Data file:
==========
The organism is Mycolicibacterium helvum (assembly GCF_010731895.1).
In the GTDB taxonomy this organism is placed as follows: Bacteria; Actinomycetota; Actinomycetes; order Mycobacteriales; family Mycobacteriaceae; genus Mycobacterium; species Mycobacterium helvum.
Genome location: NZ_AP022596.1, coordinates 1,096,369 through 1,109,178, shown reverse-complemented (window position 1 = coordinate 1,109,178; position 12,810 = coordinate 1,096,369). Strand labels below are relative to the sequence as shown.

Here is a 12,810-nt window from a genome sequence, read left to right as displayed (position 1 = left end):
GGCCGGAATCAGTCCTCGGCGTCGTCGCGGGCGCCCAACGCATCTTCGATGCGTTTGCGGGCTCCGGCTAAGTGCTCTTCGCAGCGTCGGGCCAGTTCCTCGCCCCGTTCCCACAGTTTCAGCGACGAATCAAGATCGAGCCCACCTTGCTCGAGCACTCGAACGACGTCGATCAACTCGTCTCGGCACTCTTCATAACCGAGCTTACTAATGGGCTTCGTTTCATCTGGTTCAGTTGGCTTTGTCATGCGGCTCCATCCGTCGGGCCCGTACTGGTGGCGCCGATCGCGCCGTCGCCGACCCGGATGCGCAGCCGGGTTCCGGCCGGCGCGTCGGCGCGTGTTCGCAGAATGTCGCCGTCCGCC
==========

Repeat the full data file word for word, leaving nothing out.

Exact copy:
The organism is Mycolicibacterium helvum (assembly GCF_010731895.1).
In the GTDB taxonomy this organism is placed as follows: Bacteria; Actinomycetota; Actinomycetes; order Mycobacteriales; family Mycobacteriaceae; genus Mycobacterium; species Mycobacterium helvum.
Genome location: NZ_AP022596.1, coordinates 1,096,369 through 1,109,178, shown reverse-complemented (window position 1 = coordinate 1,109,178; position 12,810 = coordinate 1,096,369). Strand labels below are relative to the sequence as shown.

Here is a 12,810-nt window from a genome sequence, read left to right as displayed (position 1 = left end):
GGCCGGAATCAGTCCTCGGCGTCGTCGCGGGCGCCCAACGCATCTTCGATGCGTTTGCGGGCTCCGGCTAAGTGCTCTTCGCAGCGTCGGGCCAGTTCCTCGCCCCGTTCCCACAGTTTCAGCGACGAATCAAGATCGAGCCCACCTTGCTCGAGCACTCGAACGACGTCGATCAACTCGTCTCGGCACTCTTCATAACCGAGCTTACTAATGGGCTTCGTTTCATCTGGTTCAGTTGGCTTTGTCATGCGGCTCCATCCGTCGGGCCCGTACTGGTGGCGCCGATCGCGCCGTCGCCGACCCGGATGCGCAGCCGGGTTCCGGCCGGCGCGTCGGCGCGTGTTCGCAGAATGTCGCCGTCCGCC